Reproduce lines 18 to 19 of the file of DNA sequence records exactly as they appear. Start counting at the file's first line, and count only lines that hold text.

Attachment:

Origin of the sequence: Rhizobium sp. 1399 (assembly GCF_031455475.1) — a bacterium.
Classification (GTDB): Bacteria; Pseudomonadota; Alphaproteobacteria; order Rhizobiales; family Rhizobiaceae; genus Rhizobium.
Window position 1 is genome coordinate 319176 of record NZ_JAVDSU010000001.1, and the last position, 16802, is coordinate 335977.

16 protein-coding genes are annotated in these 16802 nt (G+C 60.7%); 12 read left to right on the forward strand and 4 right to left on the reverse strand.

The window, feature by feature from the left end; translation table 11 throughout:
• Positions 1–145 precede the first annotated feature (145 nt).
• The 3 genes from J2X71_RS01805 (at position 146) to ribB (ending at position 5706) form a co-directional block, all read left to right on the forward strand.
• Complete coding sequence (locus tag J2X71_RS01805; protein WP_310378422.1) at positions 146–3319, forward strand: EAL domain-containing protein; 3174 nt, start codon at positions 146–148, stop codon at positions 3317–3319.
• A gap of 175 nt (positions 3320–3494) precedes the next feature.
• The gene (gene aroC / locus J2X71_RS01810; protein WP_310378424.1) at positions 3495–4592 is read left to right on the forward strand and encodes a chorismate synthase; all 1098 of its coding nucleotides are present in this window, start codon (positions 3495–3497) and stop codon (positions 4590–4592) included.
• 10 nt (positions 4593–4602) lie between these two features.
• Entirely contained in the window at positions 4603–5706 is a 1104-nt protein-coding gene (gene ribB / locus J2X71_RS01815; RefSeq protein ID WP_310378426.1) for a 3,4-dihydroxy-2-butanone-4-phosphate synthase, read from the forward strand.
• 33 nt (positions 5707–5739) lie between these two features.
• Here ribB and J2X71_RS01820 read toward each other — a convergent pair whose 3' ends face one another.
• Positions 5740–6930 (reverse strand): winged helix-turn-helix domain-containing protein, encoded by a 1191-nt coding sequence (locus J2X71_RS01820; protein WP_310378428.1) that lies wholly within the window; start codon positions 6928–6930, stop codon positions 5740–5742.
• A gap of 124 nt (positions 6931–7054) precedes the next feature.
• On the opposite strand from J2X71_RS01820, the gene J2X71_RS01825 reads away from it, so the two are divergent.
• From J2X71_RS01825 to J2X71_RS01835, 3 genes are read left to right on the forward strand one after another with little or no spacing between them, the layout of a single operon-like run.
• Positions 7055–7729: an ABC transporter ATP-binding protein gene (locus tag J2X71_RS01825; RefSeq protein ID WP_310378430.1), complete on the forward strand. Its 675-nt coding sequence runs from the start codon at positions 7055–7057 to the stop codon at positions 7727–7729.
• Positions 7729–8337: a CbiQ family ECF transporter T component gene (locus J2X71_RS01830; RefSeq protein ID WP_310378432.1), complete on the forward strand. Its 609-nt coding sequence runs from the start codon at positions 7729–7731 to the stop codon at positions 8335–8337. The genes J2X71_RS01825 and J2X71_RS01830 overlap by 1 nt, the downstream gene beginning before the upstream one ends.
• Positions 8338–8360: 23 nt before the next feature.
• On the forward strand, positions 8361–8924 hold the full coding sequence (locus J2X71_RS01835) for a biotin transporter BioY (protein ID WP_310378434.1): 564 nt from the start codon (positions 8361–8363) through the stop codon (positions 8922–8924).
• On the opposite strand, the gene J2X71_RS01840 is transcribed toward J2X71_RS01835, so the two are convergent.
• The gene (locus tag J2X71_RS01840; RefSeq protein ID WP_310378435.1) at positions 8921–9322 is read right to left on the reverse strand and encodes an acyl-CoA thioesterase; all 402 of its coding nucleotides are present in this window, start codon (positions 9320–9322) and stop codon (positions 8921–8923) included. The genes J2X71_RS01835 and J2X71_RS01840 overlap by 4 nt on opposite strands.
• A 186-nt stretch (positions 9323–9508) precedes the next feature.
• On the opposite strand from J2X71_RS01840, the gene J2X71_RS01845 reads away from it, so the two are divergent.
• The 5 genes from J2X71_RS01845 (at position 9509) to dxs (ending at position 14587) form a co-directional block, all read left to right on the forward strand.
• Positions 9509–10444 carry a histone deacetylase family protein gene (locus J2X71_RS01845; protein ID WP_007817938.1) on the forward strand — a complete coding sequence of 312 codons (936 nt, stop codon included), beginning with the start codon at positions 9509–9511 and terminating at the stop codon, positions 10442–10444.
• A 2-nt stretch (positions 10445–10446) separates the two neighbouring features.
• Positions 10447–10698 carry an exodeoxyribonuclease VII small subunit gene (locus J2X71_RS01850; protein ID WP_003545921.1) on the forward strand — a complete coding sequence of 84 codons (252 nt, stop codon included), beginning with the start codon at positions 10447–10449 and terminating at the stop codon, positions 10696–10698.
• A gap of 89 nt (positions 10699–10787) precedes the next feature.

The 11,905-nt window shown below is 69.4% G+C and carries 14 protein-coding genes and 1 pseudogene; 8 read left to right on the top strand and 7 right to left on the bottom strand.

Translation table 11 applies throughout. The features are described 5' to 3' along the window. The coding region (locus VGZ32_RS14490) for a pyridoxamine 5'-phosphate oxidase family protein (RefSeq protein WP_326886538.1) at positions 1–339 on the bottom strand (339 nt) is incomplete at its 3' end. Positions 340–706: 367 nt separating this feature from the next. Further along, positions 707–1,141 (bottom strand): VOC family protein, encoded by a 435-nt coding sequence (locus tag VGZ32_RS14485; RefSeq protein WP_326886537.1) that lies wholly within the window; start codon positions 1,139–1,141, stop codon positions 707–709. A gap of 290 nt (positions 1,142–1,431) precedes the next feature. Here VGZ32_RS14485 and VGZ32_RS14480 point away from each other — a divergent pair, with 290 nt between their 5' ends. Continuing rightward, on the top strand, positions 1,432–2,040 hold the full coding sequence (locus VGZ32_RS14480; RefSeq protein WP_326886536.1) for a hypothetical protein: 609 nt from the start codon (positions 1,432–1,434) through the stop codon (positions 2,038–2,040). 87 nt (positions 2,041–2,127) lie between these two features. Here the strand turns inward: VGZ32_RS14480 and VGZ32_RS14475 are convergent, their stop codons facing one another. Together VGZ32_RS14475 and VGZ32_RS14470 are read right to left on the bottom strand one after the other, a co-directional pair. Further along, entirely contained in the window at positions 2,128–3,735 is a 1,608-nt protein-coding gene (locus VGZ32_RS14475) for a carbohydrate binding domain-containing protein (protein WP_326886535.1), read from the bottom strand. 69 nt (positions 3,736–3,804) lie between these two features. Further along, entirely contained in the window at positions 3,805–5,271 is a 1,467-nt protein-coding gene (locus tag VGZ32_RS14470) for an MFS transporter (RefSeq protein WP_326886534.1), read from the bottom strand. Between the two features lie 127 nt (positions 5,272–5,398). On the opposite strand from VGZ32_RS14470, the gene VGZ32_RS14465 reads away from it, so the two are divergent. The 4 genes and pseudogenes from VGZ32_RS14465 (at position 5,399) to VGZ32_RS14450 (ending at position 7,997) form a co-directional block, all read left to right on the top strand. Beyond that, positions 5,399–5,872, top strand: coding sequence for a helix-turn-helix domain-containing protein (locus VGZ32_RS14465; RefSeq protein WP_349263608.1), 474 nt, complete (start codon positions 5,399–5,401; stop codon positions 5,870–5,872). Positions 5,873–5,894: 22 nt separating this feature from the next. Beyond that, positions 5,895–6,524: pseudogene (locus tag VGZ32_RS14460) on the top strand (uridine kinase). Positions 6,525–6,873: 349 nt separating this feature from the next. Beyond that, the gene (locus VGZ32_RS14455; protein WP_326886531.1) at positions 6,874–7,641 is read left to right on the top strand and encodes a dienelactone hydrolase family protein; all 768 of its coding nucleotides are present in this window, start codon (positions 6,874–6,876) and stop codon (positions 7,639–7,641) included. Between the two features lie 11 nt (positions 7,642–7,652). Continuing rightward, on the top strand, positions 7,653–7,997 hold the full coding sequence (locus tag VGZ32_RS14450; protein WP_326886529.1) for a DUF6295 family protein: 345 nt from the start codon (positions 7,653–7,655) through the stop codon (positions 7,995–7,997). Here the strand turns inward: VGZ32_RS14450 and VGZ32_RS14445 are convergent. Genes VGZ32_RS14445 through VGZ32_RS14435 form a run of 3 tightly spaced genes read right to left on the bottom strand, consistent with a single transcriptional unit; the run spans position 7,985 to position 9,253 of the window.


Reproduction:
• From J2X71_RS01825 to J2X71_RS01835, 3 genes are read left to right on the forward strand one after another with little or no spacing between them, the layout of a single operon-like run.
• Positions 7055–7729: an ABC transporter ATP-binding protein gene (locus tag J2X71_RS01825; RefSeq protein ID WP_310378430.1), complete on the forward strand. Its 675-nt coding sequence runs from the start codon at positions 7055–7057 to the stop codon at positions 7727–7729.